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  • Thanks for your comment, and I take your point. I think what I was trying to emphasise was not that any of the above is rocket science but that there has been a change in the way retailers view discounting. It is not a twice ayear thing now but something constant and buying has adapted to match that. The management speak is the terminology used by retailers reporting their strategies, but you're right, Drapers should cut through that and report in plain English! Regardless of the terminology I don't agree that all those things are the same. A flash Sale is very different strategically from a planned January Sale, for example, and the business strategy behind the two will have to be different too.
    Caroline Nodder

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  • Indeed one of the biggest culpit's here is Debenhams, there is no strategy to this, to put it simply retailers discount because they have to, Debenhams have spiralled downwards to the point where their customer simply does not trust the full price anymore as they know sooner or later they will discount, this so called strategy continues to damage not just the high street but their own image and the product, which it appears to now be bought to take this into promo's into account.In the current climate the only course of action for any retailer should be value and this is not just about price but offering product the customer see's as a must have, sadly very few retailers have the confidence or know how as to carry this off and instead still go for the mundane.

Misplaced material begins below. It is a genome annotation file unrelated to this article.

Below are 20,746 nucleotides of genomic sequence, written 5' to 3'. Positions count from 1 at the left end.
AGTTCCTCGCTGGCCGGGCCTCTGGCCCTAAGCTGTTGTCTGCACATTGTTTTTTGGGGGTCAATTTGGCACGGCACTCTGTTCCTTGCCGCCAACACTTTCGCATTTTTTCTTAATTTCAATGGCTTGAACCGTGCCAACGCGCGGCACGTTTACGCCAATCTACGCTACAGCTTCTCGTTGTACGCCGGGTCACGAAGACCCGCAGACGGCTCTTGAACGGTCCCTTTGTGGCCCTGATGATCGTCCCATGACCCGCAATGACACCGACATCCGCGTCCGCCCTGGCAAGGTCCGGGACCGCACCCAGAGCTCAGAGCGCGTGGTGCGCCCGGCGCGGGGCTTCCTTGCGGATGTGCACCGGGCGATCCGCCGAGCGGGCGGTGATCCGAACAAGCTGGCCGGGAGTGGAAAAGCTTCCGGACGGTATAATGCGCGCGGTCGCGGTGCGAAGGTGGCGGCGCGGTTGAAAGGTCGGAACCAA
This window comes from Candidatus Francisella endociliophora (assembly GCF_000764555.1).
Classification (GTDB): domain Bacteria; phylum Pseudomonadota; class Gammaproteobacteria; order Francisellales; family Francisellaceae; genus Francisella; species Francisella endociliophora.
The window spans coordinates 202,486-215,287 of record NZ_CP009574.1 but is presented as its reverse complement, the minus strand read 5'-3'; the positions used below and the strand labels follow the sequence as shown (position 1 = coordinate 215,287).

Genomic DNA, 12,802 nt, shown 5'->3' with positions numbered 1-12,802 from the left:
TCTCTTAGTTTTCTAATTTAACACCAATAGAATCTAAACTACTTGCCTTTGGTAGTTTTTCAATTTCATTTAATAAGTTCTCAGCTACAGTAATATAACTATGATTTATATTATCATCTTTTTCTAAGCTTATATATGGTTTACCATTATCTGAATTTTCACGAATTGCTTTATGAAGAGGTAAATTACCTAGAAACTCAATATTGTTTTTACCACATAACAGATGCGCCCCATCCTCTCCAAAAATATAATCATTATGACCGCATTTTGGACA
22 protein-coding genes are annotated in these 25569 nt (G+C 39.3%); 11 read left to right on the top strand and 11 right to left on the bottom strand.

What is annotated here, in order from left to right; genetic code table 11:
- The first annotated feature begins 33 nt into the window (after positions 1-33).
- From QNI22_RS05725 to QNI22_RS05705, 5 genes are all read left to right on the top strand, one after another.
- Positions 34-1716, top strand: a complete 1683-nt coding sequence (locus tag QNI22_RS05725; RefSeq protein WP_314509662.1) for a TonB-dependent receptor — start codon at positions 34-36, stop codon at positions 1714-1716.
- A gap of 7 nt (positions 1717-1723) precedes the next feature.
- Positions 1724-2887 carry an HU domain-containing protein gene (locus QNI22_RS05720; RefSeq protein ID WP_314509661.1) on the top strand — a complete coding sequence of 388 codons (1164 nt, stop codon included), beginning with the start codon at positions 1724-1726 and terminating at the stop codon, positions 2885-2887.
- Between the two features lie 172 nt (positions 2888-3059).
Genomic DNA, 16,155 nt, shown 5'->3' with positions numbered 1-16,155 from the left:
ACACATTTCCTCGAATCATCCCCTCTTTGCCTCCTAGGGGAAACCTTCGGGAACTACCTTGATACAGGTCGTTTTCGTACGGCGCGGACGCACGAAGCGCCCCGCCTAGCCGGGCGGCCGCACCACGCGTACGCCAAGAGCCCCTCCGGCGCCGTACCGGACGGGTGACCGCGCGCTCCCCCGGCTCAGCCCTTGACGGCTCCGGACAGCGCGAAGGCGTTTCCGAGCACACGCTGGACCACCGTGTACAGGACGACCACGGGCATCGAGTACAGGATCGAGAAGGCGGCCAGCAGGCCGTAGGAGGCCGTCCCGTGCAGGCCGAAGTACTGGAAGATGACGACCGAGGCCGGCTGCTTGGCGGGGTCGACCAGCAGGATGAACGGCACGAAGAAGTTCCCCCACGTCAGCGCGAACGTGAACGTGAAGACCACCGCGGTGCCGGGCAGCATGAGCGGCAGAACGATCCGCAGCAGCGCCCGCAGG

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  • Great point re value - I totally agree.
    Caroline Nodder

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  • I do not agree that 'most operators have learnt a lot over the last two years' and I also do not agree with your reply that through a Darwinian process, the ones left have come out fighting. The ones left are simply bigger or better funded. Very few have any strategy at all and have most have Managements who lack simple common sense. Tesco -becoming hated by its customers, M&S- shadow of its formers self, Debenhams racked up with debt and continually on sale, Next-dull, over ranged with a poor strategy of opening shops into a declining market... I could go on!

    Why don't your articles really provide us with some insightful comments or investigations into the real issues facing the industry and country? Domination and homogeneity by large players, use of predatory financing to gamble with Co's futures, abuse of pre-pack administrations to steal suppliers money, shops full of low cost and low quality 'tut' from China, Robotic and staff free retailing, celebrity led endorsements conning the public, and strangulation by legislative red-tape to name just a few.